As you may already know, I’m in the process of doing a few upgrades in my studio. I’ll be posting more specifics here on HSC, but I’ve been talking about them a bit on my Facebook page.
[Sidenote: I'm focusing more on Facebook than Twitter lately. It seems to be more conversational. If you haven't joined me yet, go here: www.facebook.com/homestudiocorner.]
Whenever I’m looking to buy a new piece of equipment or upgrade an existing piece of equipment, I try to ask one simple question: What will help me make better recordings?
My goal isn’t to marginally improve the recordings. I’m looking for holes in my system. I’m looking for weak links. For example, I don’t currently own an actual guitar amp (I’ve been using a pretty killer amp simulator pedal, but still don’t have an actual amp). A good amp would definitely improve my guitar recordings.
Also, I’m working on upgrading my cabling. It’s not a sexy upgrade, but it makes a noticeable difference. (More on that in a future article.)
Another deciding factor when I’m buying gear is whether or not the gear is “digital” or “analog.” Buying software, plug-ins, computers, is a lot of fun, and I have nothing against those things, but software inevitably has to be updated. Computers will eventually be too slow…or will simply die.
You know what lasts a lot longer and will work with ANY recording system? Good, analog equipment.
Examples of good analog equipment:
- preamps/channel strips
- summing mixers
- acoustic treatment
- studio monitors, monitor controllers, headphones
- guitar pedals/direct boxes
- guitars (and other instruments), amps
The following don’t qualify:
- audio interfaces
- AD/DA converters
- DAW software
- plugins/virtual instruments
- MIDI controllers
You’ll find that the list of analog gear can easily outnumber the list of digital gear. But aren’t we all guilty of drooling over the latest piece of software? The latest audio interface? Again, there’s nothing wrong with these things, but I’ve put together a small list of reasons why you should (as much as it makes sense) invest in good, analog equipment.
1. Analog gear can last decades.
A lot of major studios around the world still use the same outboard gear they used thirty years ago. Sure, they might need to be repaired occasionally, or you might need to swap out tubes, etc.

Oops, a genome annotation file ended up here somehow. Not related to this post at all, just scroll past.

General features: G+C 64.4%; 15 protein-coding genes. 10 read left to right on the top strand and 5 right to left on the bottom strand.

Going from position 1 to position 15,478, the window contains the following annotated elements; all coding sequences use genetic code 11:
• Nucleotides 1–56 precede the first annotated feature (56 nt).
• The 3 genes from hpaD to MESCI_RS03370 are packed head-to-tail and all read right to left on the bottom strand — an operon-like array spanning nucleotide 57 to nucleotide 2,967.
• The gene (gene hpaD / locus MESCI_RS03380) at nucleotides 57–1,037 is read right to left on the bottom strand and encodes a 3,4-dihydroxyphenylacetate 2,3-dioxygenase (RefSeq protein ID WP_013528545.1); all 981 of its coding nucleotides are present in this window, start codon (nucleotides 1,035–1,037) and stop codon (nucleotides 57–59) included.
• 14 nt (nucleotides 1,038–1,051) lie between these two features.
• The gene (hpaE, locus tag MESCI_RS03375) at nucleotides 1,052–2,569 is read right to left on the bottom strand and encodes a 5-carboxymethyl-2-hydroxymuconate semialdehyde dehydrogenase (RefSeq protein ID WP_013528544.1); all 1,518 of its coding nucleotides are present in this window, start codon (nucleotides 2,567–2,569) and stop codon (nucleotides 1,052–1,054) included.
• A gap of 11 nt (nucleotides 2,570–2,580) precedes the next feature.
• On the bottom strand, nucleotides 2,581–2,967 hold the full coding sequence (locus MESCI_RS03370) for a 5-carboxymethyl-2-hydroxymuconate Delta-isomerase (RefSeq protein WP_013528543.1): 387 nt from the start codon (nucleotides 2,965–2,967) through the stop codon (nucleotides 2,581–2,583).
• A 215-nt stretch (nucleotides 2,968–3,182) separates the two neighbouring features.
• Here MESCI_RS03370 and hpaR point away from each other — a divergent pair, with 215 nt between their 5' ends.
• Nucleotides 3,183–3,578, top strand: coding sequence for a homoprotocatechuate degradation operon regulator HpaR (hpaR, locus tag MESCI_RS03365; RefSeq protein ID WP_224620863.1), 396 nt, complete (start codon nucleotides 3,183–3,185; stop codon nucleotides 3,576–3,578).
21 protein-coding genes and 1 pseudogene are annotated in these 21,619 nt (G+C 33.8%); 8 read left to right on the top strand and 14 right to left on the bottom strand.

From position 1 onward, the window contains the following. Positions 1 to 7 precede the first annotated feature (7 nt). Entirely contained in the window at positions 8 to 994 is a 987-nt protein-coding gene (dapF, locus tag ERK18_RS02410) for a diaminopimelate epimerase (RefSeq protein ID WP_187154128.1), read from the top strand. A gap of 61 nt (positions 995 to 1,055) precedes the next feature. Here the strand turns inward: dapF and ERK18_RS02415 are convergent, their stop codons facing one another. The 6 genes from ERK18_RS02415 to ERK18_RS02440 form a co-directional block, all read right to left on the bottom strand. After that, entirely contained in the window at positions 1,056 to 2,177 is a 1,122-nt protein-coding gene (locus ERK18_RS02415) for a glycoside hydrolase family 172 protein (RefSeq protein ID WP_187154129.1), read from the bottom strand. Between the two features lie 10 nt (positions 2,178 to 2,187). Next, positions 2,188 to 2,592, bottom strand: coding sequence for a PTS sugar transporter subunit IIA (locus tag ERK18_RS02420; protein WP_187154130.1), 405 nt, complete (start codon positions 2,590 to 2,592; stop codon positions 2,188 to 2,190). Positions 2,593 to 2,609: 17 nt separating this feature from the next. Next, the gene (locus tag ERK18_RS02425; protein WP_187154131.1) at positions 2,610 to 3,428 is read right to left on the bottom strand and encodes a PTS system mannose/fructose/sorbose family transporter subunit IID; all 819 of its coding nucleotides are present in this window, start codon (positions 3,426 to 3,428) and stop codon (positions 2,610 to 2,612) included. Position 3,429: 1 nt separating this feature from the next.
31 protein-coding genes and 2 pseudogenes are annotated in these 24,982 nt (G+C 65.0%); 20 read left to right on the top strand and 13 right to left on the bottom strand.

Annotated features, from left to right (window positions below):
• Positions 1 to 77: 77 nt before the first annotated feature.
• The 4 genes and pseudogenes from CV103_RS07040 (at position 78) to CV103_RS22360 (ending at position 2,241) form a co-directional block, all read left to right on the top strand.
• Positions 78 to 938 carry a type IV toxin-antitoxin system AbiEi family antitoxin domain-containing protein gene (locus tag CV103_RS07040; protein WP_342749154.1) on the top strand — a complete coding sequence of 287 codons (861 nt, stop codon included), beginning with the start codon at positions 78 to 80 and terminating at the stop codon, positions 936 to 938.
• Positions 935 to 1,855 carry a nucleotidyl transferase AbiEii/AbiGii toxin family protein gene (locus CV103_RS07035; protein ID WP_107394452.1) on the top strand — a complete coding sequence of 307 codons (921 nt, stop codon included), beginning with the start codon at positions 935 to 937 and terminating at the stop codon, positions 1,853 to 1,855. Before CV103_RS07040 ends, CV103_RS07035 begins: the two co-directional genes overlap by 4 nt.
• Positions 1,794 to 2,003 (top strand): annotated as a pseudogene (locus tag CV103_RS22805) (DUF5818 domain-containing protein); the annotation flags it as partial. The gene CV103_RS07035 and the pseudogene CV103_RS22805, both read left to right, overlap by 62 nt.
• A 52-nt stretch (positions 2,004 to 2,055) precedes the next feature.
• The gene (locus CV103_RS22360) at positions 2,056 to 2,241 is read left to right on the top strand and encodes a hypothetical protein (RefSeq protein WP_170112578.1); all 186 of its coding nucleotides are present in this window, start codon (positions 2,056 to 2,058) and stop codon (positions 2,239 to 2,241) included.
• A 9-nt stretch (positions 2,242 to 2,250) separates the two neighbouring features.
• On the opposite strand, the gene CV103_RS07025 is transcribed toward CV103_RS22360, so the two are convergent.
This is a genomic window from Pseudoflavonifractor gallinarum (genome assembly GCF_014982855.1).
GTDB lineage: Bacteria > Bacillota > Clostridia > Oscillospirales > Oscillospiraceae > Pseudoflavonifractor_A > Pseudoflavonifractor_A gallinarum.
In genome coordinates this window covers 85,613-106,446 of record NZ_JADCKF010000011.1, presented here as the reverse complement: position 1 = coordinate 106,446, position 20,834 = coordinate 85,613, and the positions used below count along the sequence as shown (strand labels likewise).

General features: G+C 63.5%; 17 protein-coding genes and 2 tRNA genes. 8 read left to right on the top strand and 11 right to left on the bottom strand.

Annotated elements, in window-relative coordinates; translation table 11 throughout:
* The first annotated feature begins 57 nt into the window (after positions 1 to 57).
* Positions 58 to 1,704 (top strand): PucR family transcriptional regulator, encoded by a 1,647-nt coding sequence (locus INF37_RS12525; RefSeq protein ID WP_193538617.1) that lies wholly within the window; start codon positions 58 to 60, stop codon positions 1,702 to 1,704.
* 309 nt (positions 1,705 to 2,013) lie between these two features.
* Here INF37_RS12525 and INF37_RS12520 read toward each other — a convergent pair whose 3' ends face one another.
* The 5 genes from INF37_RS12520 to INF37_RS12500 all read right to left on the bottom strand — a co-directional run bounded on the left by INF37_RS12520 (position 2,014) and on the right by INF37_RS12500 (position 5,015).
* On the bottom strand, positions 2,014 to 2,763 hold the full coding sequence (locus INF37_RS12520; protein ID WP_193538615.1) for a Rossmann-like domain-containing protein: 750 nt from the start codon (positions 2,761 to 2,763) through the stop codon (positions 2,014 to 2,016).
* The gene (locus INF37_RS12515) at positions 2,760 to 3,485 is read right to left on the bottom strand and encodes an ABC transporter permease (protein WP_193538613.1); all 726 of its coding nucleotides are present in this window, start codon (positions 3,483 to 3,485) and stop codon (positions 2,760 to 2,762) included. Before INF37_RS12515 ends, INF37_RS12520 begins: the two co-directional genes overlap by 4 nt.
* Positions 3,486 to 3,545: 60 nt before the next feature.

But these studios have gone from analog tape to digital tape to full-on Pro Tools HD systems. All these systems can easily use the same analog equipment.
A good piece of analog hardware is timeless.
2. Analog gear is HOW you “get it right at the source.”
You hear it all over the place. When recording, you must “get it right at the source.” The idea of “fixing it in the mix” is absurd, if you aren’t diligent about first capturing the audio properly.
Analog gear will always be the only way to properly capture an analog source.
3. Analog gear never has compatibility issues.
Have you ever purchased a new computer, only to find you needed to upgrade a few pieces of software to get them to work? Yeah, me too.
I’ve never heard of somebody needing to upgrade his LA-610 when he updated his operating system, have you? Me neither. Analog gear will always be relevant and useful.
4. Analog gear (for the most part) maintains its value.
If at some point in the next 10 years you decide you want to sell your nice solid-state preamp for a high-end tube pre, you’ll get a lot more money for a good preamp than you will for a good audio interface. ESPECIALLY if the piece in question is over 5 years old.
Imagine buying a $1,000 interface and a $1,000 microphone today. In ten years, you could get a lot of money out of that microphone. You might not even be able to GIVE the audio interface away. It would probably be obsolete. A good mic is never obsolete.
Where are the weak links in your ANALOG chain? Leave a comment below.
[Photo by soundweavers]